Original 19th Century Watercolour of Bedford Ouse Area by Thomas Jobson Jackson.
A scene of the river in Bedford signed by the artist under the mount
Measures approx 28.5 x 22cm
Thomas Jobson Jackson was born on the 12th February 1820 at Wisbech, Cambridgeshire. He was the fifth son of the Rev. Jeremiah Jackson, J.P. for the Isle of Ely, first headmaster of Wisbech Grammar School and afterwards, Prebendary of Brecon, vicar of Elm-cum-Emneth, and at one time Fellow of St. John’s College, Cambridge. The Rev. Jackson fathered 16 children, seven of them dying early. His mother Mary Ann was the daughter of the Rev. Robert Willan, vicar of Cardington when John Howard the Prison Philanthropist was Lord of the Manor.
He came to Bedford about 1846 and being an Architect by profession, he established a practice in Bedford and for a few years acted as County Surveyor. Among his more important works was the laying out of Bedford Cemetery, assisted by John Usher, even to the planting of the trees and shrubs, and there can be no doubt that much of the beauty of our incomparable Cemetery is due to the excellent judgement exercised by Thomas Jobson Jackson in the first stages of that work. He also designed the chapels and the red Gothic entrance lodge of the Cemetery. The chapels built of stone, under one roof, in the Gothic style of architecture, divided the consecrated from the un-consecrated part of the ground. The entire cost was £5,397.
In the early days of his life in Bedford, he lived with his younger brother William at 15 Potter Street. In 1867, he married Elizabeth Cox Wing at Brighton. She was the widow of Samuel Wing whose brother was the well-known Bedford Architect James Tacy Wing, who with Thomas designed the chapel at the Bunyan Meeting, Mill Street (1849-1850).
Some of his best works include the restoration of Elstow Church, as well as the restoration of Thurleigh Church and St Mary’s, Bedford, and he was always careful to protect and not change the character of the work.
Thomas was a man of wide-ranging abilities, of friendly nature, and fond of adventure and travel. He was a brilliant artist, although, as he said so often, ‘he only dabbled in painting as a pleasurable pastime’. Despite his protestations, he had produced work of the highest quality in both oils and watercolours. He worked quickly and always he captured the impression of the moment; in quiet settings by Bedfordshire streams or in Derbyshire dales, in secluded Spanish haunts, or by Italian rivers.
While he was in Normandy for a holiday, he made a few sketches of Cherbourg, the great French arsenal.
The feeling between the UK and France was none too friendly at that time. Sitting near the forts he had nearly finished a sketch, when a guard came and tapped him on the shoulder telling him that he must consider himself a prisoner and go with him in the fortress. The guard thought him as a spy checking out the French defences for the English Government. Thomas having his wits about him did not reply to the strange summons but looked up calmly into the guard’s face, and said, “What a handsome man you are”. The guard was flattered and tried to keep up his authority, but Thomas kept up his fire. “Really the more I look at you the more am I struck with your artistic appearance, your heroic bearing, and your noble features! Let me just sketch you before you remove me hence!” No French guard could resist such flattery; and, as he posed himself to look his best, Thomas with a few bold strokes in a couple of minutes produced a portrait, which made the soldier an inch or two taller. Apparently the guard was thrilled. When he had praised the picture many times, he wanted it for himself just to take home to his family. This was Thomas’s chance. He told him he could not part with it that he was only making sketches for his own enjoyment of French places and people. He was no spy, he cared not for their shining forts, and he would throw the fort sketches into the sea, saying he would throw them in ragged strips over the pier into the waves below; but he could not part with the handsome guard’s portrait. Oh, how the soldier wanted it! After a while, he quietly said that if Monsieur would give him that exquisite portrait and promise never again to sketch the forts, he would release his prisoner and say not a word about the affair. Showing his reluctance, Thomas gave in and saved himself from serving a lengthy prison sentence as a spy.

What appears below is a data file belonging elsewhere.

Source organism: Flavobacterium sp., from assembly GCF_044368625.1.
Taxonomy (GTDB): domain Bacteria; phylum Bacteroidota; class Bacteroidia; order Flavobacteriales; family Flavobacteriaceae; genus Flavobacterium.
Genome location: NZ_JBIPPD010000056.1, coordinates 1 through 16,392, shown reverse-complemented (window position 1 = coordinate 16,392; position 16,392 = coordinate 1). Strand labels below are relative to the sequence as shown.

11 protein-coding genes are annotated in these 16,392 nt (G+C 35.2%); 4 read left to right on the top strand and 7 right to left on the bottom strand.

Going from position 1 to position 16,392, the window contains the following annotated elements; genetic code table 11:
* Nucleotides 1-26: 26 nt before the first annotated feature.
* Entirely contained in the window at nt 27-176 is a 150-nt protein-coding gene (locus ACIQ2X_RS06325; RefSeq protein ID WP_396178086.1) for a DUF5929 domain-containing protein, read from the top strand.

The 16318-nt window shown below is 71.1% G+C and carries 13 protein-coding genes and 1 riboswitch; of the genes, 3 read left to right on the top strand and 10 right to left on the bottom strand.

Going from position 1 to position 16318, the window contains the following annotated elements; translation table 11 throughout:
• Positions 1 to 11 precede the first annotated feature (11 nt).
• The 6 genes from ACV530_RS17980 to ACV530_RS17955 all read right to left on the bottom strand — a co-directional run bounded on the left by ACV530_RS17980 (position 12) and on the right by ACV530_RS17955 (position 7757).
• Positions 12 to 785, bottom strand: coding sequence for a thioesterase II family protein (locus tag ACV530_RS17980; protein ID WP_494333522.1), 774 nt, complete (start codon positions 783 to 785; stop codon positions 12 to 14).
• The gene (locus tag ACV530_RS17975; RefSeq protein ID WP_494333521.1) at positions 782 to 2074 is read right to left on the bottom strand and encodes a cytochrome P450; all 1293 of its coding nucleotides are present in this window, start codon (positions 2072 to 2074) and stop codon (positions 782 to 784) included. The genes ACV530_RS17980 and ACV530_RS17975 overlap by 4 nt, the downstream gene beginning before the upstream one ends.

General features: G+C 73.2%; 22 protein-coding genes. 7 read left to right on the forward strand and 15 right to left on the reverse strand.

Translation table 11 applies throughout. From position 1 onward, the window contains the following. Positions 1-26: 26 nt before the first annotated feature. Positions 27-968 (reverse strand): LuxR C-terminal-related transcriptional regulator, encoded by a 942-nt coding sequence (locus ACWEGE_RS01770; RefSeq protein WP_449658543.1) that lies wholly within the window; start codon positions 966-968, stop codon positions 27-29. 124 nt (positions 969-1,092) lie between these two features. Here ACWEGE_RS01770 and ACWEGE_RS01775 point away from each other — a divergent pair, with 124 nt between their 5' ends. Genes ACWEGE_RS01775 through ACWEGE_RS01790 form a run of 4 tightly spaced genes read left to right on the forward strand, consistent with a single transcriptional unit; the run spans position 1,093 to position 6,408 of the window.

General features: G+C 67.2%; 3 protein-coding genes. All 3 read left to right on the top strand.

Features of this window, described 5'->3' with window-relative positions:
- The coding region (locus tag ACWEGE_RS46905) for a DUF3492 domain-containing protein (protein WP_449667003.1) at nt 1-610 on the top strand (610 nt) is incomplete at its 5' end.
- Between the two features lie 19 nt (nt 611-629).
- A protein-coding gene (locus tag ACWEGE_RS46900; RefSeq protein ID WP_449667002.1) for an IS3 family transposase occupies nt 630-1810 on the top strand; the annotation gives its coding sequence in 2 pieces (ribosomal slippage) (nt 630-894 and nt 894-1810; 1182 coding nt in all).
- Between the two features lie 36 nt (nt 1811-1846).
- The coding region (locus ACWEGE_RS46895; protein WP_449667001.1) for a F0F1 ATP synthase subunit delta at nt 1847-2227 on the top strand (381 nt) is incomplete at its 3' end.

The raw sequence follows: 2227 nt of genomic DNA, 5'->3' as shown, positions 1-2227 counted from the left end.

He was an athlete, a keen sportsman, and a soldier. He held a commission, not only in the first Volunteer Regiment in this county, but also being a Captain in the Duke of Manchester’s Light Horse in the 1860s. Not many men rode a horse more gracefully or jumped a hedge with more courage. He was fond of horses and knew all their points; his sketches of horse jumping, and of the hounds in full cry were natural with life and action. On one occasion, he bought a horse in Madrid and rode to Rome, crossing the Pyrenees. On the way, he met with several adventures in out-of-the-way villages, and afterwards he entertained his friends with his tales.
He often attended meets of the Oakley Hounds. At one event he met with an accident in the hunting field. There were no immediate serious results, but apparently he had suffered some shock to the system and after that time, his health got worse.
He was a magistrate for the Borough, and was in the first group of Aldermen elected by the Bedfordshire County Council; a Guardian of the Poor Union and a member of the Burial Board. He was a Churchman and a Liberal, a constant supporter of Mr. Whitbread, and a Governor of Bedford Infirmary.
For the last twelve years of his life, he had suffered poor health, and he died on 7th April 1894, aged 74, at his residence in Cardington Road. He was buried on 13th April at Foster Hill Road Cemetery. Grave ref: K4.14
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